Saturday, April 02, 2016

Betelgeuse, the big red star.

Orion constellation

Betelgeuse, also pronounced and spelled Beetlejuice, is the second brightest star in the Orion constellation. It's not a very happy star and is expected to expire within the next million years or so. According to current scientific thinking this will result in it first collapsing in on itself because of a fuel shortage in one form or other then bouncing back in a Supernova.
Betelgeuse isn't too close to Earth with estimates ranging between 430 light years and ending within the 650 light year range. In other words it takes light, traveling at 186 000 miles per second, up to 650 years to reach us from there, that's quite far actually. But Betelgeuse is a rather large star, about 200 million times the volume of our sun, the thing about such a large star is that it is burning fuel at an enormous rate so, while our sun is billions of years old, Betelgeuse is only about ten million years old. It is also huge; if it were to replace our sun at the center of our solar system the edge would be somewhere between the asteroid belt and Jupiter. It's what is known as a red supergiant star (very appropriate description in my view) with a somber orange-red color. You can see it in the Orion constellation and is the right shoulder star, easy to identify as it is the second brightest star in Orion.
I couldn't find the name Betelgeuse in the Bible but Orion is there in the book of Job 9:9 and Job 38:31 also in the book of Amos 5:8.
This star has fascinated astronomers since time immemorial and I highly recommend having a look at the following web sites;  and
I have thoroughly enjoyed researching this post and even though I know it's for a short post on my part, researching it has been immensely educational.
Blessings from Geoff.


  1. Geoff, if God created the sun, the moon, and the stars at the same time ("God made the two great lights, the greater light to govern the day, and the lesser light to govern the night; He made the stars also." Genesis 1:16), how can the sun be billions of years old and Betelgeuse be only about 10 million years old? Did the sun shine at day and the moon at night, but no stars?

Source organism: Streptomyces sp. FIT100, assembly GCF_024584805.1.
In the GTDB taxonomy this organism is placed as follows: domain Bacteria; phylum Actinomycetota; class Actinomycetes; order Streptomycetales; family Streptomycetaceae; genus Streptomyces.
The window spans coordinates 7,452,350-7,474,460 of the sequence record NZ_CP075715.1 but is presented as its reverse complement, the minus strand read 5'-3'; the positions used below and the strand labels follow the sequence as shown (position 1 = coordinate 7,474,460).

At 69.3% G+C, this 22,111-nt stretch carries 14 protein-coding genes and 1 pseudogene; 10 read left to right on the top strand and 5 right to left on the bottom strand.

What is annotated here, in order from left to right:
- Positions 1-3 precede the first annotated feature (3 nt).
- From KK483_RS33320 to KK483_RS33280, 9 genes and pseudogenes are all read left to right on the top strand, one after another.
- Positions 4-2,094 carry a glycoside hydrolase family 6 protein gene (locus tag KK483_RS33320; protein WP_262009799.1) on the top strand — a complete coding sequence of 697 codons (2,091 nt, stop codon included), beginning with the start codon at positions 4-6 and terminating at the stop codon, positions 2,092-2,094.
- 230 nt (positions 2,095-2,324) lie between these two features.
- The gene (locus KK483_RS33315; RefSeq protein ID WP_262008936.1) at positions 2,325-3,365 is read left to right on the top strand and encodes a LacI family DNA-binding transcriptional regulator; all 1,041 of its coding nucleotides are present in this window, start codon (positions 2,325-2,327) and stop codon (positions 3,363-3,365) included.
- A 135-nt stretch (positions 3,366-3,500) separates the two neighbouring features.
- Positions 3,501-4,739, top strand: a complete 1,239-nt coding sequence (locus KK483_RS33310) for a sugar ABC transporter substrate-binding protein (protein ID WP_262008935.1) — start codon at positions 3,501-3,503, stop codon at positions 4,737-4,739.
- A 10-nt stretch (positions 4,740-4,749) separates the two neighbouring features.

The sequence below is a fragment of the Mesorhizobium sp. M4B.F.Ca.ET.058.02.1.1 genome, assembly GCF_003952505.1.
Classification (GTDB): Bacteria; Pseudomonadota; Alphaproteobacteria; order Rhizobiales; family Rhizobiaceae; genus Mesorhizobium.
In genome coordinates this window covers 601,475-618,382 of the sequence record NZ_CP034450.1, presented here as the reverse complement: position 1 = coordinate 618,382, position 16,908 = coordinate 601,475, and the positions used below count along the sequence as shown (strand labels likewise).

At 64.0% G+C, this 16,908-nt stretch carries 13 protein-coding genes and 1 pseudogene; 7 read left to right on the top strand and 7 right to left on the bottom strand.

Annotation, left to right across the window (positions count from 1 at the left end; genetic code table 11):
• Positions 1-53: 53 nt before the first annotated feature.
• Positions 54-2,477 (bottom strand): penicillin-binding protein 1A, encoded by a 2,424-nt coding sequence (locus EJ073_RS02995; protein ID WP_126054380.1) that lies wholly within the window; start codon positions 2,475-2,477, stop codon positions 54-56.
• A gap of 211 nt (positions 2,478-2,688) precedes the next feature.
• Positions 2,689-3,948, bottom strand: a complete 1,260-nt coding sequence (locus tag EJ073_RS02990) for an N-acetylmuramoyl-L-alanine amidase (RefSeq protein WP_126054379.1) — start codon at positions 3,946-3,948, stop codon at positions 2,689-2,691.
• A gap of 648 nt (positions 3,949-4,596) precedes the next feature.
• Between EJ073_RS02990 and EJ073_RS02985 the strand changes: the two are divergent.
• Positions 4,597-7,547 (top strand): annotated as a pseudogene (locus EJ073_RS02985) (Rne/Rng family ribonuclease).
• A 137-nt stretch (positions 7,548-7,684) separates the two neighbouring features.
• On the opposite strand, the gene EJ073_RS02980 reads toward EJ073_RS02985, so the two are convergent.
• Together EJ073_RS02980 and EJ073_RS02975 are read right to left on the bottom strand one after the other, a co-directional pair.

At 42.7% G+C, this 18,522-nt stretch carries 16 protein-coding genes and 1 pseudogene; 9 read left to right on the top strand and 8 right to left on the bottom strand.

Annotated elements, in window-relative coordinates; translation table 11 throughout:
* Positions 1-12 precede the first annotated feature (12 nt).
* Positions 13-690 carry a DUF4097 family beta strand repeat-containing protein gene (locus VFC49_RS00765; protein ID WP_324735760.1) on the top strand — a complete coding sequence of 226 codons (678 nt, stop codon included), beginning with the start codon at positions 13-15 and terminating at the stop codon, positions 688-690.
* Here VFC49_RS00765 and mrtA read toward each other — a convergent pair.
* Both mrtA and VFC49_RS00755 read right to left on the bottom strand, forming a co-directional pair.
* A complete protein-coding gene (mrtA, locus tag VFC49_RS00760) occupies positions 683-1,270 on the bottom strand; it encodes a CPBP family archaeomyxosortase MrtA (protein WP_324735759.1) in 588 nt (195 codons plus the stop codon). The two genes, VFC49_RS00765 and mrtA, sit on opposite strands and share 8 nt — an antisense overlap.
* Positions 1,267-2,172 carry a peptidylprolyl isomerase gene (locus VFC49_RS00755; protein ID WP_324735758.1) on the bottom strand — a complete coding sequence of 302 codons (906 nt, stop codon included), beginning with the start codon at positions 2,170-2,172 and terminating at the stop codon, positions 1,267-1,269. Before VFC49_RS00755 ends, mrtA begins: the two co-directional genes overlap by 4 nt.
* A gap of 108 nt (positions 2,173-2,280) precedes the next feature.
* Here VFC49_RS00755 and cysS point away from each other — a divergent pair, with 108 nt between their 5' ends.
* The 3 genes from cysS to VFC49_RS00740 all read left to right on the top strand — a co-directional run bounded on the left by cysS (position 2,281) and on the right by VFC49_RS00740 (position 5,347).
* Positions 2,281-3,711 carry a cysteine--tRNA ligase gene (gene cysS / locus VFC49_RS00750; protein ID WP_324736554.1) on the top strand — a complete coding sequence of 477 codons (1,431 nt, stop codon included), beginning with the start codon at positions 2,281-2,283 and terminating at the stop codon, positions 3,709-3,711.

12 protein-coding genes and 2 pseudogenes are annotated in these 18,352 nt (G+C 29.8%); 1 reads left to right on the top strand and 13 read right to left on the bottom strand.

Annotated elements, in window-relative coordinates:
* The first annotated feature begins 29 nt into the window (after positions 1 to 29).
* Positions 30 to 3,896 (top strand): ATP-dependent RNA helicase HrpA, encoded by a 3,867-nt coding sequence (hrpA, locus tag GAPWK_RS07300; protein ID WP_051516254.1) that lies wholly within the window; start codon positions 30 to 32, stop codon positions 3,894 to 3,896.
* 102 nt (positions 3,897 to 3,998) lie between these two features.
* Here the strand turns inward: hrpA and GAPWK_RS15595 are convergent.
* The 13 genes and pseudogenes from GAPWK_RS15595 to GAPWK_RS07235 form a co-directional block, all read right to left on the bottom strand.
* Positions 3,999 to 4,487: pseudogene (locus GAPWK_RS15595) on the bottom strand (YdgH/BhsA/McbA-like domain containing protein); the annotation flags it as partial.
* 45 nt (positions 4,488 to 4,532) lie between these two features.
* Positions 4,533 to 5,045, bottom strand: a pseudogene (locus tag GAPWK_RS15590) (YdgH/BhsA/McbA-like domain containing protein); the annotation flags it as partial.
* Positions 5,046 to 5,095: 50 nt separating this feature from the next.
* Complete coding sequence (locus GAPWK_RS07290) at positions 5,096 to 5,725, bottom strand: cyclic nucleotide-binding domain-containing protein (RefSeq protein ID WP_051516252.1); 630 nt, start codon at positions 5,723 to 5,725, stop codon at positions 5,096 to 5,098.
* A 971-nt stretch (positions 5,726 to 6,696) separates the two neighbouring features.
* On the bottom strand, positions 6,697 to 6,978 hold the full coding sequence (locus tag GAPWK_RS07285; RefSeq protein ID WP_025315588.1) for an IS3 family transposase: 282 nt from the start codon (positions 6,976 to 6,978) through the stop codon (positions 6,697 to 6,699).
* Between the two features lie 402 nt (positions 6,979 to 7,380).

2. That is an intriguing question Joy. I must admit that I do not have an answer for you at this stage but will do some serious thinking about this question. I've been thinking about it for two days now and haven't yet come up with any explanation other than that God hasn't ever stopped working. John 5 verse 17: Jesus replied, "My father is always at his work to this day and so am I."

  3. Just a further thought on this question. Why do we think that God's day is the same as ours? Lately I've been thinking of the creation days as "AGES" ( that isn't meant to be shouting but the idea is so important that it is worth putting it in capitols.)
    We know that the world has gone through different ages, the age of the Dinosaur, the ice age and so on. If God created man only in the sixth age then we are still in it and God has yet to rest on the seventh day when this particular age has come to an end.
    Was Jesus really the hoped for outcome of mans age on this planet? Were we being warned about the demise of our age at the same time being given a hint of the age to come, the age of God?
    I'm not sure quite how to put that but it is still worth some serious thought.